How yarning is telling the story of healthy Aboriginal ageing

Talking about the health challenges of ageing can be hard at the best of times. But for many older Aboriginal people, sharing these experiences can be particularly stressful and traumatic.

That’s why a new research project into healthy Aboriginal ageing is taking a yarning approach that starts with a story, and not a question, Sax Institute researcher Mandy Cutmore says.

“On a respect level, it’s important to listen and hear what people’s stories are,” says Cutmore, who is a proud Anaiwan man from Armidale NSW. “When you ask older Aboriginal people about their health story, most of their yarns naturally cover the research areas of interest. In this way, Elders can share quite emotional stories about their health in a safe way.”

These yarning interviews are already providing powerful insights for the Cancer and Healthy Ageing in Aboriginal NSW Older Generations Study (CHANGES) – a groundbreaking study that aims to explore views of healthy ageing and improve cancer outcomes for Aboriginal and Torres Strait Islander people in NSW.

Self-care, lifestyle and the health system: listening to the challenges

CHANGES is a research partnership between NSW Aboriginal Medical Services (AMSs), the Cancer Institute NSW and the Sax Institute, and is funded by a National Health and Medical Research Council (NHMRC) grant.

Conversations with older Aboriginal Australians have now begun in five AMSs in urban, regional and rural NSW. And Mandy Cutmore and Carmel Crook, who are part of the research team, say the interviews are already revealing some of the key health challenges of ageing:

  • A lot of older people are committed to putting the needs of their families first, without considering their own needs. This can impact the amount of time, energy and motivation they invest in their own healthy ageing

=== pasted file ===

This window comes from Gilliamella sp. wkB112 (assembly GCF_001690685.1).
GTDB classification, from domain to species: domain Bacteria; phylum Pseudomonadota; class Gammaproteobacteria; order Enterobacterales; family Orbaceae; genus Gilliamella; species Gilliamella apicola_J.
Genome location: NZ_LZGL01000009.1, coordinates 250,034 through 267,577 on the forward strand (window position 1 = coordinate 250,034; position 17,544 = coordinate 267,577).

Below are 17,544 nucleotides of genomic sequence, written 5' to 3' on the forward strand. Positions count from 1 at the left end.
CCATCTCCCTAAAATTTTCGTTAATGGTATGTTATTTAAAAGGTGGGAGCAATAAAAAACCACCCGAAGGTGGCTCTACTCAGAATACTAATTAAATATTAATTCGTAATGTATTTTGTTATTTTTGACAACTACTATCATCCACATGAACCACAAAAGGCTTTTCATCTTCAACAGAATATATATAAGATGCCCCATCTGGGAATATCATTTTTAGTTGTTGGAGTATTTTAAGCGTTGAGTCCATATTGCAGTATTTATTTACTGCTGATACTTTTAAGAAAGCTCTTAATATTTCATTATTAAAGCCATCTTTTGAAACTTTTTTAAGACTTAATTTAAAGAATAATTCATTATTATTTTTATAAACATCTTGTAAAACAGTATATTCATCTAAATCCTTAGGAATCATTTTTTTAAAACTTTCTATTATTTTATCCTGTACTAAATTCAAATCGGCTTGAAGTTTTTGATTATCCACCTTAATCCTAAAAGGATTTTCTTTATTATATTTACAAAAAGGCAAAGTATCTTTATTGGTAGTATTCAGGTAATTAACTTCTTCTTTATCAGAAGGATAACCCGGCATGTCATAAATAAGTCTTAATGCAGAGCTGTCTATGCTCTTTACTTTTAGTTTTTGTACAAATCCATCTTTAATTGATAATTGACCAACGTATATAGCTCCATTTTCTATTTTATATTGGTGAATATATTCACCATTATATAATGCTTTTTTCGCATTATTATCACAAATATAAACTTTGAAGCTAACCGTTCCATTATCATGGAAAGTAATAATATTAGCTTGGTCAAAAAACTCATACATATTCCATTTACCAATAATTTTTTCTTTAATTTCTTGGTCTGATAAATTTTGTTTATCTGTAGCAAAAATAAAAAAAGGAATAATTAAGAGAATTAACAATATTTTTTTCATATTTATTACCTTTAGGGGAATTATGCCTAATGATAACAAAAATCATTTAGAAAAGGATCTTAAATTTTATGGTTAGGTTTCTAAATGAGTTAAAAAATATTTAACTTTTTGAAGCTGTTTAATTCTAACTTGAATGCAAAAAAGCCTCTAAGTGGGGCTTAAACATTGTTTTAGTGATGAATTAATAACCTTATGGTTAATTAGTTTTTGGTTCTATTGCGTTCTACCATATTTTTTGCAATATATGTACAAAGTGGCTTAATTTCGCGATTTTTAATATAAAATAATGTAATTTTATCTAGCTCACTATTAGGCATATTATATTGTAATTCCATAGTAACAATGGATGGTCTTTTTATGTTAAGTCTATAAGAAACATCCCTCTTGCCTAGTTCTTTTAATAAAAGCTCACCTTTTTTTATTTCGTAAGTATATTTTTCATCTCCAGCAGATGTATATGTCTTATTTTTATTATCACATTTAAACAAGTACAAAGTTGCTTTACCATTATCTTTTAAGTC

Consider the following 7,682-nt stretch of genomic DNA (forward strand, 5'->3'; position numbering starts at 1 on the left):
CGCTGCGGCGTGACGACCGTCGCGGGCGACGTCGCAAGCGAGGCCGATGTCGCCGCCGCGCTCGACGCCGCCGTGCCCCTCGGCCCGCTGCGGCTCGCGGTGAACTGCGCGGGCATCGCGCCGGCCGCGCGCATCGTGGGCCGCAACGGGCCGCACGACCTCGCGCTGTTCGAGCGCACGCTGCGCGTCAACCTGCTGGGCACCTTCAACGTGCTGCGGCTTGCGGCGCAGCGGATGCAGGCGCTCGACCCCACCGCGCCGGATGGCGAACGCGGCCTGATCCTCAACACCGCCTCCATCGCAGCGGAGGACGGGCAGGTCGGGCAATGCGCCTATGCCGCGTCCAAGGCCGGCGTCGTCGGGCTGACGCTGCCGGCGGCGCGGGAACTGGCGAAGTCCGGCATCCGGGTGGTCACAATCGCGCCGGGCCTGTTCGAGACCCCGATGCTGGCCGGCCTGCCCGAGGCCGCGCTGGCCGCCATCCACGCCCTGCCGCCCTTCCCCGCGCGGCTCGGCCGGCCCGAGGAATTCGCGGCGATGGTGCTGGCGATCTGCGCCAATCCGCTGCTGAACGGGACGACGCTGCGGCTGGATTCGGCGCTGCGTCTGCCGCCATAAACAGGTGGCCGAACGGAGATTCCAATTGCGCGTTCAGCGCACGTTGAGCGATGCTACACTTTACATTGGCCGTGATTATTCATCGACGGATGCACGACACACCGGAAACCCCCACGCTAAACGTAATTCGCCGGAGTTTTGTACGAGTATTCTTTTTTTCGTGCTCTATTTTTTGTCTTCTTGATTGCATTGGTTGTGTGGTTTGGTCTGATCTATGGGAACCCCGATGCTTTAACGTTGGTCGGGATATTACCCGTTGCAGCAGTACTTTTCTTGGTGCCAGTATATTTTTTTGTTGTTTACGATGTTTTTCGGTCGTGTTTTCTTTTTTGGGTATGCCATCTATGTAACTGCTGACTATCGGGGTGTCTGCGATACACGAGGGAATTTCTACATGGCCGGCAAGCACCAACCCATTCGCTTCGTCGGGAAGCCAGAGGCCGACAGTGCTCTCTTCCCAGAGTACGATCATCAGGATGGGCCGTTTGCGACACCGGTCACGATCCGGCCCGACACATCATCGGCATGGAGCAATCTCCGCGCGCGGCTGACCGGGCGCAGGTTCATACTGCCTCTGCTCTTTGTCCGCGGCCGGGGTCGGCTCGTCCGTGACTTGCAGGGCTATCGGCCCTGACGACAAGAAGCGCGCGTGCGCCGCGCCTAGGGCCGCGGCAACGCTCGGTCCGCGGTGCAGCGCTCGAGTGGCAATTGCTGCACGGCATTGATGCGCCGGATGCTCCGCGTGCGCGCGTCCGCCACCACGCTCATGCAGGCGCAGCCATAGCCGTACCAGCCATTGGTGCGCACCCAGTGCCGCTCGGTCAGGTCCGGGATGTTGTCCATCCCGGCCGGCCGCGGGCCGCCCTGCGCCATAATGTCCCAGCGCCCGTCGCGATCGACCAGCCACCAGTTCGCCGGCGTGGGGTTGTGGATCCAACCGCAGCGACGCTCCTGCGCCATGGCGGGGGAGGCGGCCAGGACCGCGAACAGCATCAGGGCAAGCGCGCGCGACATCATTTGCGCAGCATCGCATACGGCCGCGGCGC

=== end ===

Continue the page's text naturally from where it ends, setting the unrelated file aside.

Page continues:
• Whilst there is a general understanding of what healthy ageing should look like, increased education and motivation to participate is required. Specifically, the importance and benefits of healthy eating, having an active lifestyle, and managing medical issues
  • The experience many older Aboriginal people have had (seeing their Elders enter the hospital system and not return home) has led to resistance in seeking medical intervention. Underlying this is the fear of prognosis and the fear of being vulnerable.

A roadmap for healing

Australia has a long history of complicated and exploitative health research with Aboriginal and Torres Strait Islander peoples. One of the goals of CHANGES is to turn this around with community-led research that will provide real benefits to communities.

“There’s a lot of healing that needs to be done now,” says Cutmore. “And a lot of the older Aboriginal people I’m talking to want change for future generations.”

While many community members have lived long enough to see short-term health programs introduced to the community without positive effect, Cutmore says times are changing. “Hopefully through the CHANGES study, we can implement some really strong programs that will last a long time within these communities and start making this future generational change.”

The next phase of CHANGES will begin later this year, when researchers will consult with older Aboriginal people who have had cancer, or who are currently undergoing treatment, to get a better understanding of how the cancer care system is working for communities, and what can be done to improve cancer prevention and treatment.